James Baldwin once said, ” I love America more than any other country in the world, and exactly for this reason, I insist on the right to criticize her”. My love for my county is exactly why I must point out this fatal flaw that inhibits her people from truly living harmoniously. Conversations surrounding the topic of race have taken center stage over the past two years. It is a topic that I have discussed with my British peers a number of times since my arrival on this side of the pond. Typically, when they talk about how America deals with race, the examples I’m presented with are the Civil War, Jim Crow, the Civil Rights Movement, and the multiple instances of police brutality against men of color. I can’t say I blame them. While the U.K. may not be innocent in its demeaning of racial others, I would argue that it has certainly progressed farther the U.S. Take, for example, the capital city of London where I currently reside. It is certainly the most multicultural city on this island. There is something to be said for living in a metropolis whose various communities mingle in and out almost seamlessly on a daily basis. I recently had a friend say how impossible it is to be racist when you live in an area that is so diverse. If only that were true in the United States.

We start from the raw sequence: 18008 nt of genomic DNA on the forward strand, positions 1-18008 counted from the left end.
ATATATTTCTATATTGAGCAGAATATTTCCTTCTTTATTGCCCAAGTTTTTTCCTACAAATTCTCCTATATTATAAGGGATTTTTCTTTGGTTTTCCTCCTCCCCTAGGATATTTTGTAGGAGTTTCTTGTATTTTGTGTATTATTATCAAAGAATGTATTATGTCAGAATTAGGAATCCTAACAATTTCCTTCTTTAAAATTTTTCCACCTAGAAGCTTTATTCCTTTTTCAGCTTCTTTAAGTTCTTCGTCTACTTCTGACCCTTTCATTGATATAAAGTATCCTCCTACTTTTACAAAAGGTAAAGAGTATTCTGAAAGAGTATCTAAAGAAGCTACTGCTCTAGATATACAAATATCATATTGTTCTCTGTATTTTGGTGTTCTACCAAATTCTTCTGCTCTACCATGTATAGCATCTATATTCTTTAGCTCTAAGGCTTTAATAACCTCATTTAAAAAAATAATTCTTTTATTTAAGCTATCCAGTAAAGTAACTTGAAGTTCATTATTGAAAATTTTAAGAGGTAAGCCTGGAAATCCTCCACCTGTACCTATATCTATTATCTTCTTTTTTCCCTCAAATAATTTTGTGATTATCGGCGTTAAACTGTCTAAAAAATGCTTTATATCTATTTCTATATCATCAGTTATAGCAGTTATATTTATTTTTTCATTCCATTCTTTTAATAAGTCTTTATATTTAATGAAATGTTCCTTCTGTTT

For me personally, I enjoy being identified by my nationality and not my race. Something I haven’t had the privilege of doing since I was a child. At home, I am an African American. There is some need and necessity for me to identify myself with my ancestral roots whenever asked. Even while attending an HBCU (historically black college or university), I am hyper-aware of the racial identity attached to the national one. I do appreciate the support of such a community but it can be both reaffirming and isolating. Here in London, I am simply an American. And while I may have brown skin and braided hair, American is what I am. It’s freeing and cathartic. For me, there is no loss in not being immediately associated with my race. There is also less pressure to be twice as good to get half. I’ve no doubt that all that I am is synonymous with potential greatness, the relief comes in simply working on it and not constantly reminding others of it.
The only time I truly am reminded of my blackness is when I’m around some of my American peers. I find myself often reminding them that their jokes are offensive to me. I am then reminded of how I am perceived in my own country. I have long-since ceased my attempt to correct them. I instead find solace exploring the streets of the city; Brixton in particular. The freedom I have to do so without judgement may in fact be because I am American and not British, but it is a freedom nonetheless. One I do not take lightly. I am curious though. London and the U.K. have just as important a chapter in the African Diaspora as the U.S. does. Exploring it, is something that I am sure I will find worthwhile. Until next time.
Love and Light,